Monday night saw some familiar faces from days-gone-by as well as some new potential student recruits who had heard of our fine reputation. The evening commenced with a short history of ITS from Tony May, followed by a brief talk from Helena Cybis who graduated from ITS with a masters in Transport Planning in 1989 and a PhD in 1993. Since graduating Helena has since gone on to become Director and President of ANPET, which is the Brazilian equivalent of UTSG. Greg Marsden concluded the short presentations with his own comments on research highlights, current initiatives, scholarship opportunities through Science without Borders as well as an update on the latest movers and shakers within ITS.
Despite an event hosted by Elsevier at the same time we still found that our strong security (me) was having to turn people away at the door as we had reached full capacity. Many friends of ITS spanning years of partnership, with guests from Australia, Japan, New Zealand, Greece, Delhi, China, Germany, Chile, USA and Vienna gathered to join us for canapés and cocktails (well we are not far from the Copacabana). It was a delight for me personally to meet some of the faces who are known from their ITS alumni website profiles, even if Fumio Kurosaki’s colleague did punch me in the face! (Whilst I fully accept it was an accident after 2 years training at the dojo I should have seen it coming and swiftly diffused the situation, however I was slow on my game and walked straight into a very animated conversation with enthusiastic arm swinging and misguided fist punching).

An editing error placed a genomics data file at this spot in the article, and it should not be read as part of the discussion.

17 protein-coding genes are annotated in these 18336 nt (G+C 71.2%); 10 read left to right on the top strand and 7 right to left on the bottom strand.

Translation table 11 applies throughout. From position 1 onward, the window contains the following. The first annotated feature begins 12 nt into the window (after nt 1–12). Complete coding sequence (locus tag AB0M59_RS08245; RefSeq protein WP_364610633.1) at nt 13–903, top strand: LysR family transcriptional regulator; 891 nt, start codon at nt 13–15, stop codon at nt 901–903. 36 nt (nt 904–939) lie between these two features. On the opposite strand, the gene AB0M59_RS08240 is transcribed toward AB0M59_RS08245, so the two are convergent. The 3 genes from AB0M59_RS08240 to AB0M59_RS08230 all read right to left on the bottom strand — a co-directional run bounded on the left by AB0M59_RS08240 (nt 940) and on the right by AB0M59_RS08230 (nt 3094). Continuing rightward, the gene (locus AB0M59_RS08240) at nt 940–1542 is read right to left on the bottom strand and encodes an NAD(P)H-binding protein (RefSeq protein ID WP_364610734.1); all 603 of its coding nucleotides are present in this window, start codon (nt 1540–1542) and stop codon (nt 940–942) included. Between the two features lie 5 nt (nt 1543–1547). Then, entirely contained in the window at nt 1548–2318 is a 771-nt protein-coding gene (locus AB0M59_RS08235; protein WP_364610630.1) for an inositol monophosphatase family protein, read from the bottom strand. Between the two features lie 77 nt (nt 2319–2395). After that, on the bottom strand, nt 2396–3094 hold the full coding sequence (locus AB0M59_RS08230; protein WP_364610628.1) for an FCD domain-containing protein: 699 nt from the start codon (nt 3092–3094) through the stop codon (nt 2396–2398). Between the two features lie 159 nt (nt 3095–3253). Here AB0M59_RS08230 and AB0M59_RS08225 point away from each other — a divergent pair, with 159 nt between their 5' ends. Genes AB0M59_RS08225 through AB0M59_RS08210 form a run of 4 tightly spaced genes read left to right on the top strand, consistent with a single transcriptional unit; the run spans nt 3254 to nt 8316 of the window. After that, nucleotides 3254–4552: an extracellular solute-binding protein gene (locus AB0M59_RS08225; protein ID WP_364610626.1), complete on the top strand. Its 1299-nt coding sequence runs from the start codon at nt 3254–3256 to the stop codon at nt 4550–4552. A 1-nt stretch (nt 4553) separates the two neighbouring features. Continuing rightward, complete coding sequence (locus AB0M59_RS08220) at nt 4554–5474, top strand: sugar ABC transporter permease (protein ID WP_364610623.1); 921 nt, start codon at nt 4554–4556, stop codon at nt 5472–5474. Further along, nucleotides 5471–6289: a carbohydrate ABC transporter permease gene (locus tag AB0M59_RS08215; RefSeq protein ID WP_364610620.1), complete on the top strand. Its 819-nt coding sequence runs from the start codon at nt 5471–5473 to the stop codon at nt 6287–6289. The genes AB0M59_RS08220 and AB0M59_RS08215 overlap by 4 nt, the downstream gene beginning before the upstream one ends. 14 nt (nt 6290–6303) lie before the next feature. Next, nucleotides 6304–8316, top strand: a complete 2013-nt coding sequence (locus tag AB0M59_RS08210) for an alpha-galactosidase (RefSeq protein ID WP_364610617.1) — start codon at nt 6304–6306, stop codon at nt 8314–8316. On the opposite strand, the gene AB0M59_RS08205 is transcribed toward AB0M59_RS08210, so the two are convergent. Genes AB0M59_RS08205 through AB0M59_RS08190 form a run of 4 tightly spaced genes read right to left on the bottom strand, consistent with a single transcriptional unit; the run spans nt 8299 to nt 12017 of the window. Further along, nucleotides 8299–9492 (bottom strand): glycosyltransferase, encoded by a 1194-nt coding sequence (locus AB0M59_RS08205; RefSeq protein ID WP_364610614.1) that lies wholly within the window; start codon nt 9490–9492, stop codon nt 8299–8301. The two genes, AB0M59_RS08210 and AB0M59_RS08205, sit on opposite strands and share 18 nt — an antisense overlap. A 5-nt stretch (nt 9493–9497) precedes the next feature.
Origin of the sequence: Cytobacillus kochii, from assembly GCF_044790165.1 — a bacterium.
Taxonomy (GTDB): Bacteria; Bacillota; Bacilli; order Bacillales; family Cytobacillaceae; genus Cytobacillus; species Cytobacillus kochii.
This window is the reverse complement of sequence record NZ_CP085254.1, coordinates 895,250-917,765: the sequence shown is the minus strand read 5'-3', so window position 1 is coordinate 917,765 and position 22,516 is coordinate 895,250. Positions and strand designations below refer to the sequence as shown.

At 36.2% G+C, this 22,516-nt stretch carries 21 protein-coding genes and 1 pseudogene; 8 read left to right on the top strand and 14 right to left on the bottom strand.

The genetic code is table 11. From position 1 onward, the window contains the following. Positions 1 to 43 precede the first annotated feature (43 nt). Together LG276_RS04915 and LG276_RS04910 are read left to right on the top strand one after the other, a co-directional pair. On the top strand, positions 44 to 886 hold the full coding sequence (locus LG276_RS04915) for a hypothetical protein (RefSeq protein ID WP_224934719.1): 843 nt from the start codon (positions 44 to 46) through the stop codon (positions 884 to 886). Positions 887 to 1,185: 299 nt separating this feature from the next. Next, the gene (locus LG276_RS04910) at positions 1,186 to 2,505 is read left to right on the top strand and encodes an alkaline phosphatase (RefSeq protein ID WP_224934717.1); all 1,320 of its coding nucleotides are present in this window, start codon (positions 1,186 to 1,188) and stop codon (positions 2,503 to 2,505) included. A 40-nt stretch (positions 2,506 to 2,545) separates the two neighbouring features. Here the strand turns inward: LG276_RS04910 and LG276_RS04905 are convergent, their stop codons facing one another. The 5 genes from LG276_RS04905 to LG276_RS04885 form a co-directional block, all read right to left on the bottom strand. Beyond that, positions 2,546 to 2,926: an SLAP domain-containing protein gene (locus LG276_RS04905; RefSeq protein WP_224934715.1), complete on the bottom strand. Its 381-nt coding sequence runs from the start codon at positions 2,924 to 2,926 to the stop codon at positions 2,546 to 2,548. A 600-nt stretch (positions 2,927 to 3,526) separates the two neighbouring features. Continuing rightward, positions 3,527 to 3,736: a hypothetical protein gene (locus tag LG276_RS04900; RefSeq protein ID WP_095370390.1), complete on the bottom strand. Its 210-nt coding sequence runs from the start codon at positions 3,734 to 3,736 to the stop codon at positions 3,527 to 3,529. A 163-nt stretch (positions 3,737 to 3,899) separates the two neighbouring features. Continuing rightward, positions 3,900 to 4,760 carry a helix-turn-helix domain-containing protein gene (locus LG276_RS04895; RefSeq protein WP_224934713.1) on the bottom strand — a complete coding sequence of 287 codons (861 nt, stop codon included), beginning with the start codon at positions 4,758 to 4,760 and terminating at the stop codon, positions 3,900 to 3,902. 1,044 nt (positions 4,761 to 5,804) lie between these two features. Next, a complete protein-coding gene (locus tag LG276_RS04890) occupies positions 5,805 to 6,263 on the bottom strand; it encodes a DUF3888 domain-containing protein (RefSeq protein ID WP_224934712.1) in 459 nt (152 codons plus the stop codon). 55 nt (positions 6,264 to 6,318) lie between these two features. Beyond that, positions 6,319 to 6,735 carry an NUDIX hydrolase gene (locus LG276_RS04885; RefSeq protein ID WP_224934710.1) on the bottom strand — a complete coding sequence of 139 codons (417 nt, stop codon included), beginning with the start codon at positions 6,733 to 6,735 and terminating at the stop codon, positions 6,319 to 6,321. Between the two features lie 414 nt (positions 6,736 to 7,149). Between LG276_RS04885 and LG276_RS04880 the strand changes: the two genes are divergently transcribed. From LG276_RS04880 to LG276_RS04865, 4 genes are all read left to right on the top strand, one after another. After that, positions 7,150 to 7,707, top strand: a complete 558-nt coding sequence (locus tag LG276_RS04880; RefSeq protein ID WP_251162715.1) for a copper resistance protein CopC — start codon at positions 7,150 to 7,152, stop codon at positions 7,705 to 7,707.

Other alumni present were Leksmono Suryo Puytranto from the Tarumanagara University Jakarta, John Preston from the University of Southampton, Jonathan Gomez-Vilchez from KIT, Germany, John Dinwoodie from the University of Plymouth, as well as Fumio Kurosaki from the Institute of Transportation Economics, Tokyo.
The evening went well and we are looking forward to seeing more of our worldwide alumni at the next destination, wherever that may be.